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Unpaid Bills Land Some Debtors Behind Bars

Debtors' prisons are illegal in every state, but more and more Americans are finding themselves behind bars as a result of unpaid debt, some for just a few hundred dollars. The state of Illinois is investigating creditors who might be abusing their power and sending debtors to jail.
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Warner Partners With Moran To Support Local Start-Ups

A Democratic senator and Republican senator are teaming up to push through a new bill that helps start-up companies in the region.
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Arlandria Residents Concerned About Gentrification

A proposal for a hundreds of new apartments and retail space in Alexandria has some low-income residents wondering if they'll be priced out of the neighborhood.
NPR

Canada Escapes Recession's Grip

America's biggest trade partner, Canada, sailed through the economic downturn almost unscathed, with low unemployment, no mortgage crisis and not a single major bank failure. As part of WBEZ's Front and Center series, Brian Mann reports on how Canada emerged as one of the world's most stable and prosperous economies.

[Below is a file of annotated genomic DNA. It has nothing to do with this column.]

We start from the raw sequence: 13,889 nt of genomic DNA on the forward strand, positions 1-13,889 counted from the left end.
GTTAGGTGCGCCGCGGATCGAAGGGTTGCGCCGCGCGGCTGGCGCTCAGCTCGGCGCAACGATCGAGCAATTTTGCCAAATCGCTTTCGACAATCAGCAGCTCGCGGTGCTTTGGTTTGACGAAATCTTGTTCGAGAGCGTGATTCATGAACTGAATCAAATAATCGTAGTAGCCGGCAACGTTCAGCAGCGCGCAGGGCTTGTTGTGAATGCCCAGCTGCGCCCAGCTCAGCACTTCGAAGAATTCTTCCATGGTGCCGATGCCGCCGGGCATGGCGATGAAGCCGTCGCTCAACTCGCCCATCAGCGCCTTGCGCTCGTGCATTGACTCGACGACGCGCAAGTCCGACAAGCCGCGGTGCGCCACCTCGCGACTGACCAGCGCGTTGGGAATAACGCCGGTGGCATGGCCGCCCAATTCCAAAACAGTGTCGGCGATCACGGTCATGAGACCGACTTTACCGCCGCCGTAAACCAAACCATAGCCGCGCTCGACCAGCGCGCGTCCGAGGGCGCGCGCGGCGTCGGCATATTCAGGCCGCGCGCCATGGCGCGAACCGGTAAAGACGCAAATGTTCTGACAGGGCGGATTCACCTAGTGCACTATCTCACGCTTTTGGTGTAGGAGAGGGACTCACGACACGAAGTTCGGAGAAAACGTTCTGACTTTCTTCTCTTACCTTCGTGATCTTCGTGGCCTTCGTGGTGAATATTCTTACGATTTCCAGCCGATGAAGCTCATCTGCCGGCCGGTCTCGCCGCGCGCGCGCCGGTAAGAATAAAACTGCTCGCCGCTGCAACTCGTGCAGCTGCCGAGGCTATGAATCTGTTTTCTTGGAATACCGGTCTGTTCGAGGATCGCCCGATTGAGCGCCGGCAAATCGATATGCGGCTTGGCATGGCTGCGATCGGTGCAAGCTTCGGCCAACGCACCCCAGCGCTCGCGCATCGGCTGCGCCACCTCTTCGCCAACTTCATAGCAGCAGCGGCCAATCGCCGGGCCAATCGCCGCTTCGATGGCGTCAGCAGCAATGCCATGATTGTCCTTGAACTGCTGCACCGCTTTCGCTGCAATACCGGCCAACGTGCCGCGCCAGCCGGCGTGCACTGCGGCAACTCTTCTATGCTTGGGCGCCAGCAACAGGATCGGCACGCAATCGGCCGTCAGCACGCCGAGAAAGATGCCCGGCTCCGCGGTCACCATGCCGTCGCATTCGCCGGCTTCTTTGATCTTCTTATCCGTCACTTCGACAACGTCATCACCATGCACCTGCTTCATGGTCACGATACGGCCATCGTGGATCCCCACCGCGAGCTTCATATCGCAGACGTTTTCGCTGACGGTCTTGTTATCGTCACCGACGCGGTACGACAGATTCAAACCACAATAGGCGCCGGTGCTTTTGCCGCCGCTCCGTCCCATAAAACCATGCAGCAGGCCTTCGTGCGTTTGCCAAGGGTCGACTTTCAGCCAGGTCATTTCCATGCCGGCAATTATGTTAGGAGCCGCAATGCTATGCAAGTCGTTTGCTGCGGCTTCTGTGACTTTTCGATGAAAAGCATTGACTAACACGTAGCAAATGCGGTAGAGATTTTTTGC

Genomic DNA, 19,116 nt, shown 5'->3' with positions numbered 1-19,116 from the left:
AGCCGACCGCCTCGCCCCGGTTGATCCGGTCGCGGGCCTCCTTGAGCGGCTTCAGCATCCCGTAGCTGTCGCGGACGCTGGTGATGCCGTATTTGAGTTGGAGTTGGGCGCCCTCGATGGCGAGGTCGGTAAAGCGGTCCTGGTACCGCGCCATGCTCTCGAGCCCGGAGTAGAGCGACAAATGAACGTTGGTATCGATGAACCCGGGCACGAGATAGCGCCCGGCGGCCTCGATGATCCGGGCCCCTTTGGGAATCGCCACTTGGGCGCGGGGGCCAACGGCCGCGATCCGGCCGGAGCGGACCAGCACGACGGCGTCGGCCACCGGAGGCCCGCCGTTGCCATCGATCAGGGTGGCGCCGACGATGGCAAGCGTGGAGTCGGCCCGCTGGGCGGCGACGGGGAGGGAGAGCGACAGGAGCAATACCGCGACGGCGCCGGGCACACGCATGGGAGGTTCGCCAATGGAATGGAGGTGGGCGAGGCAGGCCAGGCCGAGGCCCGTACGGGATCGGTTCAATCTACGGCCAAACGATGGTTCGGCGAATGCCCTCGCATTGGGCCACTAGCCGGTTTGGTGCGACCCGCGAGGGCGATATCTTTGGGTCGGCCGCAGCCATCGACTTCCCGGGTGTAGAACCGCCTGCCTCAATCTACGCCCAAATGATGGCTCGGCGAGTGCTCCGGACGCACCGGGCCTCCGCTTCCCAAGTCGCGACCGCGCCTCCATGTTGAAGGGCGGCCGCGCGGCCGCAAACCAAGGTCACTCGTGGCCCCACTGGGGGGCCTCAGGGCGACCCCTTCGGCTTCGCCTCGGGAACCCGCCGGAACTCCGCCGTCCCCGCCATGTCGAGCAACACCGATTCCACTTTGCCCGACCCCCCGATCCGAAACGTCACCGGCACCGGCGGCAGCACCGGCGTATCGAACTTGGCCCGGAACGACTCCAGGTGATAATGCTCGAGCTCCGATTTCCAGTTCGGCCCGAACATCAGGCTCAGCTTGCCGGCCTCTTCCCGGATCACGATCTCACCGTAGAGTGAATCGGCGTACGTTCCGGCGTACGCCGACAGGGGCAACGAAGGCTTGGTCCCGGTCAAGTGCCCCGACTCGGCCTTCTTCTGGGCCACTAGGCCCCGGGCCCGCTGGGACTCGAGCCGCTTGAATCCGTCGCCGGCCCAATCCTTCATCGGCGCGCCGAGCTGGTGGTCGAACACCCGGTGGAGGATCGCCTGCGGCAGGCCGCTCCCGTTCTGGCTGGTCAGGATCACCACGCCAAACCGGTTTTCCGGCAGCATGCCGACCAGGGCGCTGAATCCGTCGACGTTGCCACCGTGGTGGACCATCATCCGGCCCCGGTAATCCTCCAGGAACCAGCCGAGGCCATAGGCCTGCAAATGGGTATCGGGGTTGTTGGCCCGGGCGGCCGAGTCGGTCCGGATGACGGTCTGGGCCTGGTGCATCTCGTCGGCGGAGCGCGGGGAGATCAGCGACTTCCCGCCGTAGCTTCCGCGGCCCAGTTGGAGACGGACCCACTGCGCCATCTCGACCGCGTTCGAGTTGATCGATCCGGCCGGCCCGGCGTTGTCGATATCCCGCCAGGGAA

NPR

German Influence Looms Over Eurozone Deal

All 17 nations that use the Euro have agreed to integrate their fiscal policies and give the European Union more control over their national budgets. Germany was the prime mover behind this push for greater fiscal discipline. Some are saying the agreement, in effect, unites Europe under German control. Host Audie Cornish speaks with NPR's Sylvia Poggioli in Rome.
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Low-Income Housing Advocates Upset Over Cuts

Low-income housing advocates are enraged over the District's $18 million cut from a fund used to support housing for the city's poorest residents.
NPR

Arguing Over A Tax Cut Few People Notice

Congress and the White House continue to debate the future of a 2-percent payroll tax cut that expires at the end of the year. Meanwhile, most voters aren't even aware they're getting it.
NPR

Just What Do The Rich Have That's Taxable?

The top income tax bracket in America is 35 percent, but the rich often make their money in ways the IRS doesn't classify as taxable income. That makes it hard to gauge the true income gap in America — and hard to tell exactly how much tax the rich are really paying.
NPR

Moving On Up More Difficult In America

A new study shows that it is more difficult to "move up" in America than other developed countries. In America, kids are more likely to stay at the bottom of the economic ladder if their parents had low socio- economic status. Weekends on All Things Considered host Guy Raz talks with Erin Currier, manager of the Economic Mobility Project of the Pew Charitable Trusts, about why the U.S. ranked worst for economic mobility among the countries in the study.

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